As always, please comment and share your thoughts with me, I love feedback 🙂
Take care, much peace and love! ❤
Wooh! Spring is in the air, summer is right around the corner and the collective energy feels exciting. With that excitement, there is a slight undertone of feeling scattered. It feels like everyone is making plans for the future: backpacking trips, camping trips, road trips. All of these thoughts of making future plans makes it feel difficult to stay focused in the here and now. This is how the last couple of weeks has felt for me at least. Whenever I start to feel overwhelmed and as if I am being pulled in a million different directions I try to find a spare 10 minutes to sit and meditate, adding this onto my other daily habit of 20 minutes of meditation in the morning.
In the spirit of community I thought it would be awesome to record a 10-minute guided meditation. This meditation is one that I have shared with countless friends and acquaintances when they have asked me if I could instruct them in meditating. I learned this one from the “Insight” meditation group that I joined in Portland, Oregon back in 2012. What exactly is “Insight” meditation might you ask? It is derived from one of India’s most ancient techniques of meditation called “Vipassana” meditation. Vipassana involves focusing on the deep interconnection between mind and body. It involves focusing on your breath and anytime your attention wavers, you gently bring yourself back to your breath.
I start out the meditation with having us take a few deep breaths together which helps to ground us into the present moment. I then ask us to notice three touch-points, noticing your connection to whichever surface they might be on (i.e. your hands resting against your knees or thighs, your bottom on a cushion or a chair.) We then will bring our attention up to our nostrils and become aware of the cool air coming in and the warm air as we breathe out. Paying attention to the sensation of the in and out breath is the main focus for the rest of the 10 minutes. Some might not like this type of meditation, but I am hoping that it does help a few. There are an incredible number of different types of meditation and mindfulness techniques, so if one doesn’t work for you, don’t you worry because there are countless others to try.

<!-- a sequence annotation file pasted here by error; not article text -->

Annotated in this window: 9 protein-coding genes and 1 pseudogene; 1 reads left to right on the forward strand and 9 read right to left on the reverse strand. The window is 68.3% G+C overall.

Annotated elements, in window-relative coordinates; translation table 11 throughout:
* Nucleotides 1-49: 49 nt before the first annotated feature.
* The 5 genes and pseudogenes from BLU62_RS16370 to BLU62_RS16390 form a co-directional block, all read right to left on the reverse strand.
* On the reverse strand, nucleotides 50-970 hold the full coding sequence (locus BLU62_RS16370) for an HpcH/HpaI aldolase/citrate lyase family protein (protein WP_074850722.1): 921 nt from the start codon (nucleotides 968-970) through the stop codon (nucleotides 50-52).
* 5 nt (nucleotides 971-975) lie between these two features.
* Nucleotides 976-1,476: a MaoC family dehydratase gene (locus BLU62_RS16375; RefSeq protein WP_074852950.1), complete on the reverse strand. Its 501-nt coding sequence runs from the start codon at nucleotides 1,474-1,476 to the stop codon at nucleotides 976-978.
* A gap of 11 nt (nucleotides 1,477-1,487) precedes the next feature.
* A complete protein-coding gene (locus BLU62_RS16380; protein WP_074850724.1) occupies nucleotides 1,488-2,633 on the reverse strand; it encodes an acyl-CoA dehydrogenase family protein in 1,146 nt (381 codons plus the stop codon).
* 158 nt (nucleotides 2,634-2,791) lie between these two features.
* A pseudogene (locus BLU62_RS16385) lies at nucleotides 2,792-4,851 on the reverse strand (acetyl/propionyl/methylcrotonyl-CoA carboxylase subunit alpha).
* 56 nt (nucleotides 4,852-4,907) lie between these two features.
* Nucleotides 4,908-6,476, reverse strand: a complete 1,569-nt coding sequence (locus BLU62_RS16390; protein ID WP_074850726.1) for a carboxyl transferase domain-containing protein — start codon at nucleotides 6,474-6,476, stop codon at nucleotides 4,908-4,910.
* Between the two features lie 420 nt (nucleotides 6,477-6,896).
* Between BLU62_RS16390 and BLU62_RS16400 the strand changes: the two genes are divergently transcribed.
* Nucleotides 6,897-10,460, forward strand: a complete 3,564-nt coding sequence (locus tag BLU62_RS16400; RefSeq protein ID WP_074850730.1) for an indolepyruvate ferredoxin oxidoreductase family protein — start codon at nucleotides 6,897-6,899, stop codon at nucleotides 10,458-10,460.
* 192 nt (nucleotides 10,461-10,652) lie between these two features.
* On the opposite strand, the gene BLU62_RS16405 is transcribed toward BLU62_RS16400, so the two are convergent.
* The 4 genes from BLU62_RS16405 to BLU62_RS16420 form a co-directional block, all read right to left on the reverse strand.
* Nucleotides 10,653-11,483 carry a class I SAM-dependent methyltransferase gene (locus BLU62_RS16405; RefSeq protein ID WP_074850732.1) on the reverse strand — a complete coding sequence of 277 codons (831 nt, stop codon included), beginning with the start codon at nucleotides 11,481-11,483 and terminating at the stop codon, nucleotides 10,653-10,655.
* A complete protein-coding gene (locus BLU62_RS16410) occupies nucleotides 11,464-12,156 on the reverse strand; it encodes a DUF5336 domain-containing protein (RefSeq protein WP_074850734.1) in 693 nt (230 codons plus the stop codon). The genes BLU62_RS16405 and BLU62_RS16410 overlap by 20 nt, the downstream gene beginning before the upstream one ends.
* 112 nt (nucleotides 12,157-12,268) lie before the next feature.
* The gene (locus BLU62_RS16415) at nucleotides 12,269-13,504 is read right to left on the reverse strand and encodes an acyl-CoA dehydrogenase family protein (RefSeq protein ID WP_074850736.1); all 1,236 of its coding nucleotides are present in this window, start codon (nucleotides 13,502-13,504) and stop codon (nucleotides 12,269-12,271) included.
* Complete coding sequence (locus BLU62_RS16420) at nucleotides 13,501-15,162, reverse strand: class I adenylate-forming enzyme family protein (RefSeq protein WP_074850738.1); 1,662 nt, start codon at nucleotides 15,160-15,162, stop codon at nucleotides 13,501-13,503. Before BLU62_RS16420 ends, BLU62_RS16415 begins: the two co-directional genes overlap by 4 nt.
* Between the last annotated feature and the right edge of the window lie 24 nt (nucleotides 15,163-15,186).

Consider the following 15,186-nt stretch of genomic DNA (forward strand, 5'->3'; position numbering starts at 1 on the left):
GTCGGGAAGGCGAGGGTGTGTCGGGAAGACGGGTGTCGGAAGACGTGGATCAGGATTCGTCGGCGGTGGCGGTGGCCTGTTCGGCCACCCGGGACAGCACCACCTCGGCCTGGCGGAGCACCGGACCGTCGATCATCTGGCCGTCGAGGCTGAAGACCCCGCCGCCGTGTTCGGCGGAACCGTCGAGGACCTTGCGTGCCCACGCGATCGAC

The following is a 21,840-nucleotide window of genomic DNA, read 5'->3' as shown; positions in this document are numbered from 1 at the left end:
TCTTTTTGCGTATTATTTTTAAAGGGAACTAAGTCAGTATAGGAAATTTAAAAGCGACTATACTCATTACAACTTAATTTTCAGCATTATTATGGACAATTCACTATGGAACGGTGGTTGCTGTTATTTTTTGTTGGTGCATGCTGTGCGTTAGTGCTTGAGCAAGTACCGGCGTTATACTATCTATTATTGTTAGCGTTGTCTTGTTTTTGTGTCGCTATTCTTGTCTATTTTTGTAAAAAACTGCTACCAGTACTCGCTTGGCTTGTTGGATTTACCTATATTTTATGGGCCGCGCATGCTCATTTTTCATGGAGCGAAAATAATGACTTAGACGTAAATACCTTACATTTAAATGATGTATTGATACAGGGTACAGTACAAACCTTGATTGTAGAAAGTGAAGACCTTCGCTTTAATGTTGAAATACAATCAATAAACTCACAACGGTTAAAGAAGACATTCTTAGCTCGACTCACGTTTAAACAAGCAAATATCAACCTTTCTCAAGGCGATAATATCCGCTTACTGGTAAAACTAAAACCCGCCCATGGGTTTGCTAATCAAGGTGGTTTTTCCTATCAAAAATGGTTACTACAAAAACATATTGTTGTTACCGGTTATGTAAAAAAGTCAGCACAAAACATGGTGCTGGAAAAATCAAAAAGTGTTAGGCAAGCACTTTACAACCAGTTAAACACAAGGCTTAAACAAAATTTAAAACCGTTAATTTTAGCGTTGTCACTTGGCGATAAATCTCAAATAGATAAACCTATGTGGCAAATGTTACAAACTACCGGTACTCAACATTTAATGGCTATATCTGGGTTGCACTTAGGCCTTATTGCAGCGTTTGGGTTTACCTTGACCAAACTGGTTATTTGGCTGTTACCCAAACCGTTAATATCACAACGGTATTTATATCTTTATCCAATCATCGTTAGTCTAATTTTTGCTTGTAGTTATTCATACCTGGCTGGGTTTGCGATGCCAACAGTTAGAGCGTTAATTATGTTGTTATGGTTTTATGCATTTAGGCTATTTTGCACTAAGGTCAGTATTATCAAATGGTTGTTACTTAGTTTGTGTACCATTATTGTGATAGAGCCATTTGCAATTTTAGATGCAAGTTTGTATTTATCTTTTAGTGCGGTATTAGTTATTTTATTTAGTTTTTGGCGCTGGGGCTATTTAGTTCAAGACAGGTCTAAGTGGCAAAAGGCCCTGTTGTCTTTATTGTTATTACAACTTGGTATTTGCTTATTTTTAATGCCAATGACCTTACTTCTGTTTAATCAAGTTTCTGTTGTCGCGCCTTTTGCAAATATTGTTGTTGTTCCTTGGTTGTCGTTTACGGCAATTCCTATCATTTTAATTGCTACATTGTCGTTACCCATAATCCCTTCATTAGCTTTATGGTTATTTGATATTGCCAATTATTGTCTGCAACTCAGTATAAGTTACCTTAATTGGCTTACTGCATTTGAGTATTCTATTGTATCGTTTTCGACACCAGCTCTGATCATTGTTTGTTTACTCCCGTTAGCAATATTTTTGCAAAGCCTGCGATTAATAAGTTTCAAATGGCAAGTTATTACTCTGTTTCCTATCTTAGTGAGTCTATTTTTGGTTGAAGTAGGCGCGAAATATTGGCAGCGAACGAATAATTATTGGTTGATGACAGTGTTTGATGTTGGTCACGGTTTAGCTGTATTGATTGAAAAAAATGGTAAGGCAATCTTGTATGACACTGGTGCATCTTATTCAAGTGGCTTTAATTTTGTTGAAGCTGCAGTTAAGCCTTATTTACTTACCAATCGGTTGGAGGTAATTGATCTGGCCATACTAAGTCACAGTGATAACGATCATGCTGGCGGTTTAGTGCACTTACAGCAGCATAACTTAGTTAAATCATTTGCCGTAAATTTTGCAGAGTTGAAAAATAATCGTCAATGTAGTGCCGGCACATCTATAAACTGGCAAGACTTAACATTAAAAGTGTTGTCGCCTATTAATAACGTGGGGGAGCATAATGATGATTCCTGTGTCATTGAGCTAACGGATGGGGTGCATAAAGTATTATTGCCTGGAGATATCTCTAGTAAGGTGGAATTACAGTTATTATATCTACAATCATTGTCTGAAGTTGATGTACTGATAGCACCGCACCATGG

Click on the recording below (best listened to with headphones) and join me for 10 minutes of meditation, I hope this helps you!! 🙂
I was on a date recently where the guy goes, “so, are you like a health nut? Like….do you drink green smoothies and run five miles a day?” I had to pause and think about it until it dawned on me that yes, I actually have become the health nut-type. When I was a teenager I used to make fun of the health nut-types and I thought a lot of them might have a stick up their butt, but come to find out….looks like you can become what you hated, hehe. It took some years to catch onto it, but now I completely understand why there is a hype to creating healthy habits. The high vibration I feel after downing raw veggies, fruit, and nuts daily, the endorphins that get released after I go on a long run, and the way anxiety floats away after meditating all feel really good.
During the hustle and bustle of life and ever-changing moments it’s so easy to get caught up and lost in it that we forget to take care of ourselves. Between busy work schedules, commuting, remembering to call friends or family on their birthday, getting back to text messages, and so many other things that come up it’s so easy to forget about ourselves. Extremely stressful times seem to be when we are most prone to forgetting about caring for ourselves. Divorce, break-ups, losing someone close to us, moving, starting a new job, raising a family, and whatever other major life change we are going through can test our limits and push us to the brink of insanity. What has helped me for times of intense life debacles is what I call my “Three Go-Tos.”